Intraoperative detection of myocardial ischemia in high-risk patients: electrocardiography versus two-dimensional transesophageal echocardiography.
Because acute segmental wall motion abnormalities (SWMAs) of the left ventricle are highly sensitive and specific indicators of myocardial ischemia, this study compared the incidence and significance of ischemia, as detected by two-dimensional transesophageal echocardiography and surface electrocardiography, during anesthesia and surgery in patients at high risk of myocardial ischemia. During surgery, 24 of the 50 patients studied had new SWMAs, whereas only six had ST segment changes. All patients with ST segment changes also had new SWMAs: in three instances, SWMAs occurred before the ST segment change, and in three instances, they occurred simultaneously. All three patients who had intraoperative myocardial infarctions also had persistent intraoperative SWMAs, whereas only one patient had ST segment changes. Ten healthy patients requiring noncardiovascular surgery were monitored similarly; none of these had SWMAs, ST segment changes, or myocardial infarction. This study demonstrates the superiority of two-dimensional transesophageal echocardiography over electrocardiography for the intraoperative detection of myocardial ischemia. Furthermore, when new SWMAs persist to the conclusion of surgery, myocardial infarction is likely to have occurred.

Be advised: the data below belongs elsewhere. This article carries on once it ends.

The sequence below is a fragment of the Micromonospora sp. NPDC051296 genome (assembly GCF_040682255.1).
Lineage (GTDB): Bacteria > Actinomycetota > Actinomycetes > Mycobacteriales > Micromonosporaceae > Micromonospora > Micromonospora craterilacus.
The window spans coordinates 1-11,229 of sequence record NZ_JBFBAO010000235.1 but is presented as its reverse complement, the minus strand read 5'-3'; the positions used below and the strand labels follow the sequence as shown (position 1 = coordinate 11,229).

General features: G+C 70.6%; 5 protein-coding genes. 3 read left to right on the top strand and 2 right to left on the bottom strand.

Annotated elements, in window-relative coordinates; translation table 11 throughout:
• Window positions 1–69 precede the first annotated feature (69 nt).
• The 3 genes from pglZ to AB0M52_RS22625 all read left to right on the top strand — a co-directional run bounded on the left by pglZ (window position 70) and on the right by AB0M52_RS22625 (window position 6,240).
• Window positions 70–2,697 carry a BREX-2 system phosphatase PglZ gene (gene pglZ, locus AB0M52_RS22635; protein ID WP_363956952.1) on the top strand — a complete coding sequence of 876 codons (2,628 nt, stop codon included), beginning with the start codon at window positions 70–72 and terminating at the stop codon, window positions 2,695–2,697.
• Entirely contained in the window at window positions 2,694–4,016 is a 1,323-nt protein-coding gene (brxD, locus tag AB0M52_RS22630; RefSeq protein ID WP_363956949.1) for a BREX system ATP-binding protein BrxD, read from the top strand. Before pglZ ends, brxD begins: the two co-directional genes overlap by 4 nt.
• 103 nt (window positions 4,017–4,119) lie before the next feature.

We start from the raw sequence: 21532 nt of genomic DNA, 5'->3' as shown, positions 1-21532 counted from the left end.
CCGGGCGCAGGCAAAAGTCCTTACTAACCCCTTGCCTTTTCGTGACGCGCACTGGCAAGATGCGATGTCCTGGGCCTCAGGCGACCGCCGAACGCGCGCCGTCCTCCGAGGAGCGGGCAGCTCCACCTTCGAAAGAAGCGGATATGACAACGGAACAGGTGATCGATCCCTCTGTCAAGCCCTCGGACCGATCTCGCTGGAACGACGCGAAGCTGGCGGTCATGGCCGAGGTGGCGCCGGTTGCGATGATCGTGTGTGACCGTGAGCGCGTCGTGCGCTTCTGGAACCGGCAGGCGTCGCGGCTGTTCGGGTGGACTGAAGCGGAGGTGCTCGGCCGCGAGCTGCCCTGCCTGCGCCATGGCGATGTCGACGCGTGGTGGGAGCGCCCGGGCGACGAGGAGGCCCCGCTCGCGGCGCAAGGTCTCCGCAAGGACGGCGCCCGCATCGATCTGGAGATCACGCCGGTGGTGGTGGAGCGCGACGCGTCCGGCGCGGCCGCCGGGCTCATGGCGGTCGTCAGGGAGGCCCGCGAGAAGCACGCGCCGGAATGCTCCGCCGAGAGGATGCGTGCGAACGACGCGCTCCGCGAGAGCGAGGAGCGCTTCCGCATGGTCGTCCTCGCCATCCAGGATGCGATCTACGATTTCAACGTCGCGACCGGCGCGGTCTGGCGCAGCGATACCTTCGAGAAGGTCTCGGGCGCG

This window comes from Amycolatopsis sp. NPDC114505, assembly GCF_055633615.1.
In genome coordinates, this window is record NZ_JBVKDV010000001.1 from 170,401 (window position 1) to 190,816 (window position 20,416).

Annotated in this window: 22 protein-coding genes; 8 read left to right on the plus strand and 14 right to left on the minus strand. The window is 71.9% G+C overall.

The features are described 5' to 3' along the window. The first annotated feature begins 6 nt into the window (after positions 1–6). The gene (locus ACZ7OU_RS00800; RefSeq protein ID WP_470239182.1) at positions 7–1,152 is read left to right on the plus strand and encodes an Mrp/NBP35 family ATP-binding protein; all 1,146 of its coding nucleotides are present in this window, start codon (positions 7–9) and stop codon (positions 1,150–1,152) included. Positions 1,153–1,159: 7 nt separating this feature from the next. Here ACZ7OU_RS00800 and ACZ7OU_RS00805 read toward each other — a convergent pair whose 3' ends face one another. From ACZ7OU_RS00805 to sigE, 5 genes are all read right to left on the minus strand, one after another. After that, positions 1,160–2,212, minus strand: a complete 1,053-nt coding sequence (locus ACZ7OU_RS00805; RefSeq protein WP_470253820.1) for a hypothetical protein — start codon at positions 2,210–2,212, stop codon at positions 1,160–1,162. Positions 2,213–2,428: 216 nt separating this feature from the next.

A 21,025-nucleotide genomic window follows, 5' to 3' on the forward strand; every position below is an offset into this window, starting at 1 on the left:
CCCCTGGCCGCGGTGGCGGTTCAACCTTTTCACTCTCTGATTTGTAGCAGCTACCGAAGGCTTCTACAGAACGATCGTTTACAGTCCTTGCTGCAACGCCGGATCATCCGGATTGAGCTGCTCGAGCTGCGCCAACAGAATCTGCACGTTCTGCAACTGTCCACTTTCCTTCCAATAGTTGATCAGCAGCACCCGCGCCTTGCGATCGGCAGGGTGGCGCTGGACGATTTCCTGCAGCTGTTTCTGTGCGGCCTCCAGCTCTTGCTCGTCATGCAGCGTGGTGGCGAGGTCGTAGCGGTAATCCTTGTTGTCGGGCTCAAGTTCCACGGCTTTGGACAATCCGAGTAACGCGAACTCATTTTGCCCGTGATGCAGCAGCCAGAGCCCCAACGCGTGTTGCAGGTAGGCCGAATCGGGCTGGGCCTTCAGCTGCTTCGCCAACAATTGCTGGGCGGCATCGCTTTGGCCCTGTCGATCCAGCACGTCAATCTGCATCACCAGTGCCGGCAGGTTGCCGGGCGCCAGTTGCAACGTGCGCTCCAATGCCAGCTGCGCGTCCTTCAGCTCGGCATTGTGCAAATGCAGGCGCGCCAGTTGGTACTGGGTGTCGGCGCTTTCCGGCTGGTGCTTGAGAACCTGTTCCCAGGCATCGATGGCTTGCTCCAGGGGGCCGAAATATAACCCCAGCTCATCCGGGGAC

- Copyright © 1985 by American Heart Association